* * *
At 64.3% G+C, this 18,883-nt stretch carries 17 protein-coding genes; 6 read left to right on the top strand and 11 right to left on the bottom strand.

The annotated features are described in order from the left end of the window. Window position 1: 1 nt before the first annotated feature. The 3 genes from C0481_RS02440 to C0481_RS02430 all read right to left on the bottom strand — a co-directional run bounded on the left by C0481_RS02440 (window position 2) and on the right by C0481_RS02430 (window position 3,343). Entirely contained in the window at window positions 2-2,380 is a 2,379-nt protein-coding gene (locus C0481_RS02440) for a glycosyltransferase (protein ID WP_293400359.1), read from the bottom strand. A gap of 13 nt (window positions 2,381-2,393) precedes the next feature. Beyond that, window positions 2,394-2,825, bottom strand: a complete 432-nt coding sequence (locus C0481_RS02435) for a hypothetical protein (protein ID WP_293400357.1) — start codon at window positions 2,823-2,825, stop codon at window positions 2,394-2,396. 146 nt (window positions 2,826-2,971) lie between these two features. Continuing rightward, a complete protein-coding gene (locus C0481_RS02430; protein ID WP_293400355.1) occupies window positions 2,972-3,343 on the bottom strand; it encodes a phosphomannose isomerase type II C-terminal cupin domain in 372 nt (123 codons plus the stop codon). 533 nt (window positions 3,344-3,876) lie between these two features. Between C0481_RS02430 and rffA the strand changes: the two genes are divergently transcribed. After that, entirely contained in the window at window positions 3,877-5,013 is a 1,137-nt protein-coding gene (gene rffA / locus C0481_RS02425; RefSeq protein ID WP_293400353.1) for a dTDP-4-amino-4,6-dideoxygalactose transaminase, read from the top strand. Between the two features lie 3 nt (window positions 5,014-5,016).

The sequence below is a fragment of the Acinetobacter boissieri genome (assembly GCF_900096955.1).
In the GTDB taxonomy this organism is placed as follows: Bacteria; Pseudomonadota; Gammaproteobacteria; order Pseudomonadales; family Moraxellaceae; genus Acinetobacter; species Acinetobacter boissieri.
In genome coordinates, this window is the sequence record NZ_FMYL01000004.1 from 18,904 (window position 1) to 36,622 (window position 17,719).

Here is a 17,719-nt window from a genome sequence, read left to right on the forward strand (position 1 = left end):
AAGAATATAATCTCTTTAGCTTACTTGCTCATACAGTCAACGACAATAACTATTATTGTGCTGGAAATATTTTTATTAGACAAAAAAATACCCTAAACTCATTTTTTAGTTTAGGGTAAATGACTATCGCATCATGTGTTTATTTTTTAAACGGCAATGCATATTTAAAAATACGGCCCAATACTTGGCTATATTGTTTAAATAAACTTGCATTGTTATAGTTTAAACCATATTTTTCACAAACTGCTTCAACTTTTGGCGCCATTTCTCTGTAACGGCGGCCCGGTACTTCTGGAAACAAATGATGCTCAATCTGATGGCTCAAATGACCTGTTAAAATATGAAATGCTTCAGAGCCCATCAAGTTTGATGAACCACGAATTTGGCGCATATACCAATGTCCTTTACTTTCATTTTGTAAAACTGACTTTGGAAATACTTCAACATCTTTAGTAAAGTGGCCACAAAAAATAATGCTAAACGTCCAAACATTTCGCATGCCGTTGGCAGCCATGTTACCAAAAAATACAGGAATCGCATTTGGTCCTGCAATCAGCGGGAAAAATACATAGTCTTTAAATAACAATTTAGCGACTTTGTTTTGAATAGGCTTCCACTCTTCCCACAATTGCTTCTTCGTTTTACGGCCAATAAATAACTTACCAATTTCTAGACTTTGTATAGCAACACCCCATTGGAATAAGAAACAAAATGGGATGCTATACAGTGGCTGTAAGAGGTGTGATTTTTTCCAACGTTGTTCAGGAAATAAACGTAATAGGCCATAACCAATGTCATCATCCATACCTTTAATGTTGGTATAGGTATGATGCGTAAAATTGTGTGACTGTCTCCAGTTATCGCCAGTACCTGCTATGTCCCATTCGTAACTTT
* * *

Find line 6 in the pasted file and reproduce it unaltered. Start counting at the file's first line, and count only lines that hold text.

Here is a 17,719-nt window from a genome sequence, read left to right on the forward strand (position 1 = left end):